The president directly taking on his many critics. He said that yes, it is tough when people lose their jobs. He says the government must do even more to help retrain workers for new skills for the diverse and ever changing economy. But the president says his critics and how they would change the economy have it all wrong. (BEGIN VIDEO CLIP)

BUSH: Some politicians in Washington see this new challenge, but yet they want to respond in old ways. Their agenda is to increase federal taxes, to build a wall around this country and to isolate America from the rest of the world.

They never get around to explaining how higher taxes would help create a single job in America, except maybe at the IRS.


KING: Now the president did not mention his Democratic rival Senator John Kerry by name but aides say he had Senator Kerry in mind. Senator Kerry in the past did support the North American Free Trade Agreement, did support a big trade agreement with China.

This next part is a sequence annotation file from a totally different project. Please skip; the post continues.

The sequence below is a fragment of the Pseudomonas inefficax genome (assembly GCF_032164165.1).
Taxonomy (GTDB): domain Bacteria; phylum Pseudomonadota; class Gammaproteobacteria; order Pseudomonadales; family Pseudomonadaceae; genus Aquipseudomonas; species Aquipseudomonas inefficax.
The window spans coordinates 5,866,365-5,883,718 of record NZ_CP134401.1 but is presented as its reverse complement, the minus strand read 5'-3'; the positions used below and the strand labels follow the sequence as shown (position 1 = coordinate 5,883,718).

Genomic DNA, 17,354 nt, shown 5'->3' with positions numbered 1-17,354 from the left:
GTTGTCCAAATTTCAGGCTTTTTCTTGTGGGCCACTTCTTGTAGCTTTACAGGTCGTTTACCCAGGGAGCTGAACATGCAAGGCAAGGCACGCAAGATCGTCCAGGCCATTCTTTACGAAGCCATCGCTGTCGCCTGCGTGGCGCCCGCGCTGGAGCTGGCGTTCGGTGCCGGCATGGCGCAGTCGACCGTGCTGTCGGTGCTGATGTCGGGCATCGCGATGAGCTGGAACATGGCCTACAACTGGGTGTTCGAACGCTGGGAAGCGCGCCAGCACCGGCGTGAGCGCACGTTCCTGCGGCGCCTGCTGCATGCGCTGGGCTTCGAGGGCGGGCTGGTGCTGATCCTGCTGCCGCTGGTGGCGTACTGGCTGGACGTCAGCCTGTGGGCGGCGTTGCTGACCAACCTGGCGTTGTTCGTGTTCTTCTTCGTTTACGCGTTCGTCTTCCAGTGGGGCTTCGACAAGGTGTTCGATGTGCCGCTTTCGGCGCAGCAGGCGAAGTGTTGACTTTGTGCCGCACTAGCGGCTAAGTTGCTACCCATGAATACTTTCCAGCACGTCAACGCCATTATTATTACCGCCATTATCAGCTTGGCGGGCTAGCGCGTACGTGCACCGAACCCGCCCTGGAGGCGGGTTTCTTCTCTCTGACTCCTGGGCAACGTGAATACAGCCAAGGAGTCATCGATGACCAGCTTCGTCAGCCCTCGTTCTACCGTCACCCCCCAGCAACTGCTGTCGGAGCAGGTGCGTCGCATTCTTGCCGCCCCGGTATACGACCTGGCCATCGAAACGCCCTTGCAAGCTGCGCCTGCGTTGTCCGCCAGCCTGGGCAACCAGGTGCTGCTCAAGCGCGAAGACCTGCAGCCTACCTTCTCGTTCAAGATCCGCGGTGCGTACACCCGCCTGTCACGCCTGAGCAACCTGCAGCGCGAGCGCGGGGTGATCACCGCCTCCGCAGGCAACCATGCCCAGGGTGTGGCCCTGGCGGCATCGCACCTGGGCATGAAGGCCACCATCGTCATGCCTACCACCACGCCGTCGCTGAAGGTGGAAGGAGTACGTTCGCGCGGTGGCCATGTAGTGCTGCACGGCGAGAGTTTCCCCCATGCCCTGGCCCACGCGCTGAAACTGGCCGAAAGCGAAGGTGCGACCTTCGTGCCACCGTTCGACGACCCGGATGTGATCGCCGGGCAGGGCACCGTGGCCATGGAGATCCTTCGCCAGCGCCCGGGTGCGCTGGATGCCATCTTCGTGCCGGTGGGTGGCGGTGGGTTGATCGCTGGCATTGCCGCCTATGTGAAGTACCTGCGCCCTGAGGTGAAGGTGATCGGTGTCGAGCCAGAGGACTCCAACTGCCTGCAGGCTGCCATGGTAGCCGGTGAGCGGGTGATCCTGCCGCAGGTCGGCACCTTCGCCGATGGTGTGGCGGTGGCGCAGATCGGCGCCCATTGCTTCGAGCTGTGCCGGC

But he now says as he courts labor support that if elected president he would review all of the major trade agreements. The White House, Wolf, says that is a sign of new protectionism coming from Senator Kerry.

Wolf, if the president can win this argument, it will go a long way in determining whether or not he gets elected again. No Republican has won without carrying Ohio. The unemployment there is now 6.2 percent, well above the national average since George W. Bush became president. That state alone has lost 167,000 manufacturing jobs -- Wolf.

BLITZER: John King, at the White House. Thank you, John, very much.

An off-the-cuff remark by the Democratic presidential candidate John Kerry is drawing fire from Republicans. Our national correspondent Bob Franken has the story -- Bob.

BOB FRANKEN, CNN NATIONAL CORRESPONDENT: If anybody expected a polite campaign, Wolf, I think those expectations have been dashed. John Kerry in his formal remarks about the president and the economy said that President Bush was moving the country in the wrong direction.